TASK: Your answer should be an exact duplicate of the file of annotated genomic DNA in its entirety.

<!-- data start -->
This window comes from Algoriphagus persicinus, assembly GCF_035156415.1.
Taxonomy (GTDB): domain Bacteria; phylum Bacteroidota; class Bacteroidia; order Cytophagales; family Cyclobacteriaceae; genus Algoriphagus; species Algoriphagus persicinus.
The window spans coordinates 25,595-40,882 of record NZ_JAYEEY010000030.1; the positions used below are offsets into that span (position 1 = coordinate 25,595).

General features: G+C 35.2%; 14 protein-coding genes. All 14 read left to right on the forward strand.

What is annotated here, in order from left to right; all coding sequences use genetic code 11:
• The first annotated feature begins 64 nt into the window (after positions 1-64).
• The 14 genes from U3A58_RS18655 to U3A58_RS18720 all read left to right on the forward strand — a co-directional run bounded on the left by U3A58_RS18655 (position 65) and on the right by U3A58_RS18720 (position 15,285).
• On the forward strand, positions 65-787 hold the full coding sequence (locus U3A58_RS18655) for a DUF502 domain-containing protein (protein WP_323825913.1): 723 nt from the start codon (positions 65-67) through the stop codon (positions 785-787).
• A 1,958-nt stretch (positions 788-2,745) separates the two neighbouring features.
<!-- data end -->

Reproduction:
This window comes from Algoriphagus persicinus, assembly GCF_035156415.1.
Taxonomy (GTDB): domain Bacteria; phylum Bacteroidota; class Bacteroidia; order Cytophagales; family Cyclobacteriaceae; genus Algoriphagus; species Algoriphagus persicinus.
The window spans coordinates 25,595-40,882 of record NZ_JAYEEY010000030.1; the positions used below are offsets into that span (position 1 = coordinate 25,595).

General features: G+C 35.2%; 14 protein-coding genes. All 14 read left to right on the forward strand.

What is annotated here, in order from left to right; all coding sequences use genetic code 11:
• The first annotated feature begins 64 nt into the window (after positions 1-64).
• The 14 genes from U3A58_RS18655 to U3A58_RS18720 all read left to right on the forward strand — a co-directional run bounded on the left by U3A58_RS18655 (position 65) and on the right by U3A58_RS18720 (position 15,285).
• On the forward strand, positions 65-787 hold the full coding sequence (locus U3A58_RS18655) for a DUF502 domain-containing protein (protein WP_323825913.1): 723 nt from the start codon (positions 65-67) through the stop codon (positions 785-787).
• A 1,958-nt stretch (positions 788-2,745) separates the two neighbouring features.